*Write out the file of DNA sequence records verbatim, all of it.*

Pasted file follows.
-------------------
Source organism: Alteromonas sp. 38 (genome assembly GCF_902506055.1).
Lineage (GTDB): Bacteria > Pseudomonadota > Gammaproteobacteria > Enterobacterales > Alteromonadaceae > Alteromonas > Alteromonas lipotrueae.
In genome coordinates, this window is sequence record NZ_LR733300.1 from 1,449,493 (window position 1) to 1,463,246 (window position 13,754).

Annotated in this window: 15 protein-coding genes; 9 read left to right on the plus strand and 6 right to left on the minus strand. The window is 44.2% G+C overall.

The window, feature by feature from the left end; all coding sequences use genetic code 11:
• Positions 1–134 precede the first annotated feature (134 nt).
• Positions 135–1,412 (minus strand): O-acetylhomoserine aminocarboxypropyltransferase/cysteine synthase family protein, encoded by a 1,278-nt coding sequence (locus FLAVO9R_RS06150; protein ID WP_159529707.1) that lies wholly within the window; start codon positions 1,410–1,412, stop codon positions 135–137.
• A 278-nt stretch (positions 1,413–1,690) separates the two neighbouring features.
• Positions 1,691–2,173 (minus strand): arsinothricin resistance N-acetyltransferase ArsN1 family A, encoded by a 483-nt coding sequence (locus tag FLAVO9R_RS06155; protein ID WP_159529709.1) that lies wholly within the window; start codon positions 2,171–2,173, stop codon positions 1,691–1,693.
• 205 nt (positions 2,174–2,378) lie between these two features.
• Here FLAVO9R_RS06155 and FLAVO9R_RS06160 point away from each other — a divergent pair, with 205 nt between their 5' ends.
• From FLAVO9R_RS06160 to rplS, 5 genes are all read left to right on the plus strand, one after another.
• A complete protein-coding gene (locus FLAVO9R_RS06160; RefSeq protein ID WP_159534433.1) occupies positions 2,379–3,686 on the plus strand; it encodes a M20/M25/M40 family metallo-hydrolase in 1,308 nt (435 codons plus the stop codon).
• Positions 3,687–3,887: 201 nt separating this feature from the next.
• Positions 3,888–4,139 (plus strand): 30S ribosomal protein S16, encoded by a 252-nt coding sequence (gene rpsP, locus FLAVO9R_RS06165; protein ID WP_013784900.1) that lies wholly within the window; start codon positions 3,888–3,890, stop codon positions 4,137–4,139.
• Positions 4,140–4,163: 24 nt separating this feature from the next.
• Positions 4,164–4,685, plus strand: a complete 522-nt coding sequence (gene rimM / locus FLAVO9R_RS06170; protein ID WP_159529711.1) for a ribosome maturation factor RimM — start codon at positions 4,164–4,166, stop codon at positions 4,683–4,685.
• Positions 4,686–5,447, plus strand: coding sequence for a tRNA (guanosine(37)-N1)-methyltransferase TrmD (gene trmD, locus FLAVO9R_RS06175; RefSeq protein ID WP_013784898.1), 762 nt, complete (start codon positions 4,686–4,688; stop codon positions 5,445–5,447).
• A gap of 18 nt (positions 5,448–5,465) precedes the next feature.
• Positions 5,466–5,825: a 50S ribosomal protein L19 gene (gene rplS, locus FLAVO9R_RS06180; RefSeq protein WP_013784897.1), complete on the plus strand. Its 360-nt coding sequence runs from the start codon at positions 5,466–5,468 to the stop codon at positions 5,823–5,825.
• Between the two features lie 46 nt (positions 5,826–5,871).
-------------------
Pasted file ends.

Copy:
Source organism: Alteromonas sp. 38 (genome assembly GCF_902506055.1).
Lineage (GTDB): Bacteria > Pseudomonadota > Gammaproteobacteria > Enterobacterales > Alteromonadaceae > Alteromonas > Alteromonas lipotrueae.
In genome coordinates, this window is sequence record NZ_LR733300.1 from 1,449,493 (window position 1) to 1,463,246 (window position 13,754).

Annotated in this window: 15 protein-coding genes; 9 read left to right on the plus strand and 6 right to left on the minus strand. The window is 44.2% G+C overall.

The window, feature by feature from the left end; all coding sequences use genetic code 11:
• Positions 1–134 precede the first annotated feature (134 nt).
• Positions 135–1,412 (minus strand): O-acetylhomoserine aminocarboxypropyltransferase/cysteine synthase family protein, encoded by a 1,278-nt coding sequence (locus FLAVO9R_RS06150; protein ID WP_159529707.1) that lies wholly within the window; start codon positions 1,410–1,412, stop codon positions 135–137.
• A 278-nt stretch (positions 1,413–1,690) separates the two neighbouring features.
• Positions 1,691–2,173 (minus strand): arsinothricin resistance N-acetyltransferase ArsN1 family A, encoded by a 483-nt coding sequence (locus tag FLAVO9R_RS06155; protein ID WP_159529709.1) that lies wholly within the window; start codon positions 2,171–2,173, stop codon positions 1,691–1,693.
• 205 nt (positions 2,174–2,378) lie between these two features.
• Here FLAVO9R_RS06155 and FLAVO9R_RS06160 point away from each other — a divergent pair, with 205 nt between their 5' ends.
• From FLAVO9R_RS06160 to rplS, 5 genes are all read left to right on the plus strand, one after another.
• A complete protein-coding gene (locus FLAVO9R_RS06160; RefSeq protein ID WP_159534433.1) occupies positions 2,379–3,686 on the plus strand; it encodes a M20/M25/M40 family metallo-hydrolase in 1,308 nt (435 codons plus the stop codon).
• Positions 3,687–3,887: 201 nt separating this feature from the next.
• Positions 3,888–4,139 (plus strand): 30S ribosomal protein S16, encoded by a 252-nt coding sequence (gene rpsP, locus FLAVO9R_RS06165; protein ID WP_013784900.1) that lies wholly within the window; start codon positions 3,888–3,890, stop codon positions 4,137–4,139.
• Positions 4,140–4,163: 24 nt separating this feature from the next.
• Positions 4,164–4,685, plus strand: a complete 522-nt coding sequence (gene rimM / locus FLAVO9R_RS06170; protein ID WP_159529711.1) for a ribosome maturation factor RimM — start codon at positions 4,164–4,166, stop codon at positions 4,683–4,685.
• Positions 4,686–5,447, plus strand: coding sequence for a tRNA (guanosine(37)-N1)-methyltransferase TrmD (gene trmD, locus FLAVO9R_RS06175; RefSeq protein ID WP_013784898.1), 762 nt, complete (start codon positions 4,686–4,688; stop codon positions 5,445–5,447).
• A gap of 18 nt (positions 5,448–5,465) precedes the next feature.
• Positions 5,466–5,825: a 50S ribosomal protein L19 gene (gene rplS, locus FLAVO9R_RS06180; RefSeq protein WP_013784897.1), complete on the plus strand. Its 360-nt coding sequence runs from the start codon at positions 5,466–5,468 to the stop codon at positions 5,823–5,825.
• Between the two features lie 46 nt (positions 5,826–5,871).